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The U.S. economy added 2.2 million private sector jobs during 2013, more in the second half of the year than the first. That’s progress, but the media presented a more upbeat picture than is truly warranted, while the Obama administration talked more than it acted about job growth. Most new jobs are in low-wage sectors and labor force participation is declining. The number of people looking aggressively for jobs at any wage is likely to grow, so the outlook is clouded.
The Overall Picture
Here’s why a grade of C is generous grade for the U.S. economy in 2013:
- Job creation in higher wage sectors got better late in the year, but for all of 2013 nearly 54% of new jobs were in low-wage sectors, where pay averages less than $16 an hour.
- Half the jobs created during 2013 were in sectors such as retail trade, education, and health care that saw wages fall relative to inflation, or in sectors like leisure and hospitality where the average worker earns just slightly more than unemployment benefits plus Food Stamps.
- The second half of 2013 saw more employees at work full time compared to part time (defined as working between one and 34 hours a week). But 26 million part-time workers still constitute an historically high proportion, some 19%, of 137 employed people.
- The seemingly inexorable erosion of U.S. labor force participation continued with a vengeance in 2013, with the percentage of workers employed or actively looking for work falling from 63.6% in 2012 to 62.8%. Labor force participation has fallen to a rate not seen since the late 1970s, before a surge of women entered the labor force.
- In the headlines, unemployment fell during 2013 from 7.9% to 6.7%. But that must be taken with a grain of salt. If the percentage of those considered in the labor force remained today what it was six years ago, unemployment would be 11.75%.
Hours and Wages
The largest sector creating jobs in 2013 was the lowest paying sector in the U.S. economy. Full-time workers in the leisure and hospitality sector earn less than $25,000 a year, and of course many workers cannot get full-time hours, so the 14.3 million workers in that sector brought home an average of $18,397 each last year. Real wages fell, moreover, in two other sectors where large numbers of jobs were added (education and health, plus retail trade). Because so many would-be workers are chasing jobs, labor has little leverage when it comes to wages, even as the economy struggles back to life. Things could get worse in 2014, if Congress does not restore long-term unemployment benefits that would otherwise have flowed to between four and five million people through the course of the current year. Many will look for any job at any wage, creating further downward pressure on wages.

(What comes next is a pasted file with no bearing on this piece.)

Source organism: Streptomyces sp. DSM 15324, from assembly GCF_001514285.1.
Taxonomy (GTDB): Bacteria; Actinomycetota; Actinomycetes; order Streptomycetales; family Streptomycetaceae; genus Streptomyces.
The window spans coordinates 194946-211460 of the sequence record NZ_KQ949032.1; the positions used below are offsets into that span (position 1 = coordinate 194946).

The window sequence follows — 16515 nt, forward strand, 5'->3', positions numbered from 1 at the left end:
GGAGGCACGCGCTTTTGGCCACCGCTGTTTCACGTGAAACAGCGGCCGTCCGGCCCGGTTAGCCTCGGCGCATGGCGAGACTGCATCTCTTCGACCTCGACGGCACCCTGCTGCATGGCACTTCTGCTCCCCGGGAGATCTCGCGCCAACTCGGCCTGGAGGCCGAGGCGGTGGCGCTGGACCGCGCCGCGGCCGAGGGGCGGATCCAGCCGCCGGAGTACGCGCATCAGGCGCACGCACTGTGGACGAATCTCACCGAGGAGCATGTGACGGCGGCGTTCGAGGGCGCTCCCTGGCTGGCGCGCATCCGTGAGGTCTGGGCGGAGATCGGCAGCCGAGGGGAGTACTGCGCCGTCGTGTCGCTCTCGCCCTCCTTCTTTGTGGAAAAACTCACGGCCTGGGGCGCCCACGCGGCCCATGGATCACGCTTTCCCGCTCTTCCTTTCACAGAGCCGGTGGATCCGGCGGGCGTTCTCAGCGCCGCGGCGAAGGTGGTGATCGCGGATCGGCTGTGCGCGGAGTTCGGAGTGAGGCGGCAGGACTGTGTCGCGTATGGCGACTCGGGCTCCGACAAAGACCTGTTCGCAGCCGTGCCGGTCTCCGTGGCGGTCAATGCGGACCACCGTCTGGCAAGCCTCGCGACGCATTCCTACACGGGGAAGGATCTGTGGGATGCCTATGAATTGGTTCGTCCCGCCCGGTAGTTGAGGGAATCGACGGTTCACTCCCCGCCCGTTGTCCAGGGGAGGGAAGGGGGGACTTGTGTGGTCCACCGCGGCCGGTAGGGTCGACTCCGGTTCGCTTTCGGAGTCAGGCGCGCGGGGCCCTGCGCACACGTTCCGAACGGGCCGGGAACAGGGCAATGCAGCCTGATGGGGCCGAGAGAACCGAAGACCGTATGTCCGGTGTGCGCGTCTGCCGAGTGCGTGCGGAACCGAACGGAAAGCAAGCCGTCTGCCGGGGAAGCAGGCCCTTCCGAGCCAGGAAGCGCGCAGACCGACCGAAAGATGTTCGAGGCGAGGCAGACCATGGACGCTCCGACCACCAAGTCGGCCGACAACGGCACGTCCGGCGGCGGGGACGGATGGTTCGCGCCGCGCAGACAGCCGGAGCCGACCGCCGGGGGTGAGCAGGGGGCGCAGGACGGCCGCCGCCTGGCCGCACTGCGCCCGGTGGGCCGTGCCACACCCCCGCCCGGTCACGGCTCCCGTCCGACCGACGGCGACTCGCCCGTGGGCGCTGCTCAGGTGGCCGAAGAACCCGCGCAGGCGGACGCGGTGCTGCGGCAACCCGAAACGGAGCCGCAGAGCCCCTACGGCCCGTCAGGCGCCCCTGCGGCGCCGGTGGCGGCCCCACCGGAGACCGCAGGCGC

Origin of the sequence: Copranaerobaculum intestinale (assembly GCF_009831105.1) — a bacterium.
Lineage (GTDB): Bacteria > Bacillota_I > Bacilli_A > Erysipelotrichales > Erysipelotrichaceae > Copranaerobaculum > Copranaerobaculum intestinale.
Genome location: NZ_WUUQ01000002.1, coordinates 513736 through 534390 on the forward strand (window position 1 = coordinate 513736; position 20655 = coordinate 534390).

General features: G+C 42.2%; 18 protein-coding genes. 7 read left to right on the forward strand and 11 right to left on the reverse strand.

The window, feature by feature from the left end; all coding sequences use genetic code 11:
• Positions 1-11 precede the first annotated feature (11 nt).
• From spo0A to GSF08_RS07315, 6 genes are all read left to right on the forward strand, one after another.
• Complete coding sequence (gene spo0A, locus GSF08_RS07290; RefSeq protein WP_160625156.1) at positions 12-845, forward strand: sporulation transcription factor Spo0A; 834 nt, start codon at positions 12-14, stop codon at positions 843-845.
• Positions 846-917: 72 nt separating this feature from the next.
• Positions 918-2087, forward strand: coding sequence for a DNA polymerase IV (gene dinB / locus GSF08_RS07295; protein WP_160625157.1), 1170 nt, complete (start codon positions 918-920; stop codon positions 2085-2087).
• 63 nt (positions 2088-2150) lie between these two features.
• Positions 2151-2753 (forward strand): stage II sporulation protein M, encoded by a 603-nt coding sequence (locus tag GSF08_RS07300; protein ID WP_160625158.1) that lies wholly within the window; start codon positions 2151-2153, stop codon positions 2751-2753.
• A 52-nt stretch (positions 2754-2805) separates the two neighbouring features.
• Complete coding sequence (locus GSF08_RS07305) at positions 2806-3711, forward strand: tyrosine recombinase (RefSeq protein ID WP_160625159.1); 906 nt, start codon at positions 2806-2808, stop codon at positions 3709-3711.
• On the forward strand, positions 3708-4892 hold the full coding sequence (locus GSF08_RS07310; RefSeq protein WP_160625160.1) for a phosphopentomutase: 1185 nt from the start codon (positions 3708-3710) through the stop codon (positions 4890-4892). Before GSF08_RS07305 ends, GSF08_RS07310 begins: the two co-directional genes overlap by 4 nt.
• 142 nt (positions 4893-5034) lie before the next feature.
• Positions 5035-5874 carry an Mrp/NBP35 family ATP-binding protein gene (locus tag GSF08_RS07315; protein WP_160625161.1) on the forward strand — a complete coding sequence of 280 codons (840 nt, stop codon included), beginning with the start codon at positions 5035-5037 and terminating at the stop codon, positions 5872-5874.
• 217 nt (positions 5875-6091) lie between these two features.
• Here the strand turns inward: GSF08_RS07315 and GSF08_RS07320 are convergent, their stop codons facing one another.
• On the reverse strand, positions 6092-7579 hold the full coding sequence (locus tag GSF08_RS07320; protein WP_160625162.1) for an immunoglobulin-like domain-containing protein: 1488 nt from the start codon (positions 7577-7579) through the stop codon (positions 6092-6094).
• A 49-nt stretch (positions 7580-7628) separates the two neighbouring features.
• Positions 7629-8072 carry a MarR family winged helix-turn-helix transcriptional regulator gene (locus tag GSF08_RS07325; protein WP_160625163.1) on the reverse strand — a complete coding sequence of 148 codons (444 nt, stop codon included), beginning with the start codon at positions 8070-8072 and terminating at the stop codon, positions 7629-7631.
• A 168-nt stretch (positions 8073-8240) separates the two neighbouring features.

Labor Force Participation and Unemployment
The U.S. working-age population (over age 16 and not in schools, the military or prisons) grew by 2.4 million people during 2013, yet the number of people in the labor force declined by about 550,000. Job creation is not even keeping up with the growing population of workers.
At the end of 2013, the United States had 118.5 million full-time employees and 26 million part-time employees supporting a nation of 316 million people. Workers are older than they used to be, which means that declining labor force participation cannot be explained away by voluntary early retirements. Many older Americans are hanging on to their jobs for dear life in the post-recession world of diminished or non-existent retirement wealth.
On the brighter side, 2013 saw the sharpest boost in employment for the 16 to 24 year-old age group since the recession, and also improvements for 25 to 34 year-olds. But employment remained flat for 45 to 54 year-olds. In their prime earning years, these workers are relatively expensive to employ – and thus vulnerable in an economy with downward wage pressures.
The economy’s gains in 2013 were widely over-celebrated, even as little was done by the Obama administration, Congress, or the states to tackle evident continuing problems. Extraordinary monetary policies are unlikely to remain in place, but policy makers can hardly read into declining headline unemployment rates any signs of real labor market tightness – not with so many people still looking for work at almost any wage, dropping out of the labor market altogether, or struggling to make ends meet with eroding incomes. The U.S. economy moved forward in 2013, but progress was mediocre and prospects remain clouded.
Read more in Daniel Alpert, “2013 U.S. Jobs Report Card: After All is Said and Done, More Was Said than Done,” Westwood Capital, LLC, January 2014.